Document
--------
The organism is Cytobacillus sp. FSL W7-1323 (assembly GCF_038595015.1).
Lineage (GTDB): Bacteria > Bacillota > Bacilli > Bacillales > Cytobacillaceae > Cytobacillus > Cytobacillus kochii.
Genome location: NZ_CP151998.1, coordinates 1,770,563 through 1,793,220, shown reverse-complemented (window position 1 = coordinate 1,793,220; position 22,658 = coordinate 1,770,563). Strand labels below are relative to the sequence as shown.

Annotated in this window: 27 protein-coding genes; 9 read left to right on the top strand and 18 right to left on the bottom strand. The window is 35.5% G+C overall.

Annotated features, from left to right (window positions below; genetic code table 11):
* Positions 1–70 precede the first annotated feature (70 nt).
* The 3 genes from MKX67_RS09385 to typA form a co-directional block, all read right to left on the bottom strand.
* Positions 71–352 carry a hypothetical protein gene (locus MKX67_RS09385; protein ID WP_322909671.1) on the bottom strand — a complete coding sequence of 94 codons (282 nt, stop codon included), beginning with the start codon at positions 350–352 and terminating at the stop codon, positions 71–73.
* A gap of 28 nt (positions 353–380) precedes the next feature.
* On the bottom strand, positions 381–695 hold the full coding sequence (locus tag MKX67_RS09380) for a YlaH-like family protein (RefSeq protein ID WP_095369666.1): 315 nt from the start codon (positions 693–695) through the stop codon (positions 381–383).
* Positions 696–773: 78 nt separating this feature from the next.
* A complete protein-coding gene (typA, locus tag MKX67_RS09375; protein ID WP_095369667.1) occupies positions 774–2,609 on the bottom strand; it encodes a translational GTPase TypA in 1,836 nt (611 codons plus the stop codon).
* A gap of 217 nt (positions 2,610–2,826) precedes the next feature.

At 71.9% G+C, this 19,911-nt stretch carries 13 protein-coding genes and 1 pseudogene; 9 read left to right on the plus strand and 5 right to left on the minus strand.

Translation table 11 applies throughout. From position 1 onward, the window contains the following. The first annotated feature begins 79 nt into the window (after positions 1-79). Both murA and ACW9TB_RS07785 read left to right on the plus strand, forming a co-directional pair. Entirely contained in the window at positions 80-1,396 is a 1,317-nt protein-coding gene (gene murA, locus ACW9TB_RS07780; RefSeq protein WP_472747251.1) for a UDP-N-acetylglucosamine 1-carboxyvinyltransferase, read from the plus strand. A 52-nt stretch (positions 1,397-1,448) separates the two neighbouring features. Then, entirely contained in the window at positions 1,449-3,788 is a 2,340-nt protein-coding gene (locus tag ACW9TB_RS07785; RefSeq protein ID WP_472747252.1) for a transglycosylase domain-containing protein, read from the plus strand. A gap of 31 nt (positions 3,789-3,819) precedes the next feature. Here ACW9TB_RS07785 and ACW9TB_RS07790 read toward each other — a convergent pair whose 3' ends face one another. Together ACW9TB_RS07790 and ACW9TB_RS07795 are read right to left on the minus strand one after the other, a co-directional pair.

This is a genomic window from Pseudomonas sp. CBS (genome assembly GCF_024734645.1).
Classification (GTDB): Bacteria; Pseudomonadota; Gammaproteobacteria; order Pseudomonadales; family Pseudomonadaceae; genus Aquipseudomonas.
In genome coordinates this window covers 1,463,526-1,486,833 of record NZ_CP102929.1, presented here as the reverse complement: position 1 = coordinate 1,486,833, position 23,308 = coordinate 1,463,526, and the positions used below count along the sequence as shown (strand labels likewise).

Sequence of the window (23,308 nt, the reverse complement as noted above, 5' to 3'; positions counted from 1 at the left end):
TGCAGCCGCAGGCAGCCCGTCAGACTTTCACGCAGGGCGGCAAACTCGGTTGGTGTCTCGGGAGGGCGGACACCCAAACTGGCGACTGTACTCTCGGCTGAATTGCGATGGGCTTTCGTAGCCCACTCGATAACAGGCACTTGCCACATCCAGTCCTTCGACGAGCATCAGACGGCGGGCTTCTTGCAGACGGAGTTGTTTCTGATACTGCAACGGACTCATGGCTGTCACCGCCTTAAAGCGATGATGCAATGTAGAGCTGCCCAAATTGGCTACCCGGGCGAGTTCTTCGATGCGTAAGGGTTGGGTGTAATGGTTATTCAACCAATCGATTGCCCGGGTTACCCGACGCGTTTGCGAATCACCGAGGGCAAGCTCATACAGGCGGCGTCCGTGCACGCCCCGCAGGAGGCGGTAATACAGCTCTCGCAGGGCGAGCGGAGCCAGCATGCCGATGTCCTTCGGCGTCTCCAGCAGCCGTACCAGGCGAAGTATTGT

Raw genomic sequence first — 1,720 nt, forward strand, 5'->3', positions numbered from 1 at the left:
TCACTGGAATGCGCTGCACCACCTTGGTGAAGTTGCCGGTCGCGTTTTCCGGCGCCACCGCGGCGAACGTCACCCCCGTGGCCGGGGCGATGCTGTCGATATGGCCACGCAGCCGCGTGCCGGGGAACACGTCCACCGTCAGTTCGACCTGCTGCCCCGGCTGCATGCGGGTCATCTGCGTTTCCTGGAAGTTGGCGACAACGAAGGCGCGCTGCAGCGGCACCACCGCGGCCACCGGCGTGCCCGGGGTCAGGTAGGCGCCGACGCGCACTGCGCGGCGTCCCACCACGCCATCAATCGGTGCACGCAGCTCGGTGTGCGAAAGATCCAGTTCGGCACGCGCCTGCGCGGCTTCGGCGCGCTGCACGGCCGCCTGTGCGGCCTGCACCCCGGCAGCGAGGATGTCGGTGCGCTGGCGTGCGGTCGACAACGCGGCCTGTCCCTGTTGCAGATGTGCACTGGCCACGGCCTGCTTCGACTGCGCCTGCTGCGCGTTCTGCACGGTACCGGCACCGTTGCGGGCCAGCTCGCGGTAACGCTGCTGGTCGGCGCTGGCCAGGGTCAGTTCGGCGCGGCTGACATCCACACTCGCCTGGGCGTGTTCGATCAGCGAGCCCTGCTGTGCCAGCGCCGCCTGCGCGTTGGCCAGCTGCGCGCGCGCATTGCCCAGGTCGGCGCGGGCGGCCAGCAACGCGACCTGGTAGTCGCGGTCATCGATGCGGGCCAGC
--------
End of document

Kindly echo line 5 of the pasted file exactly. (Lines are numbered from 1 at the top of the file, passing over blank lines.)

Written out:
Annotated features, from left to right (window positions below; genetic code table 11):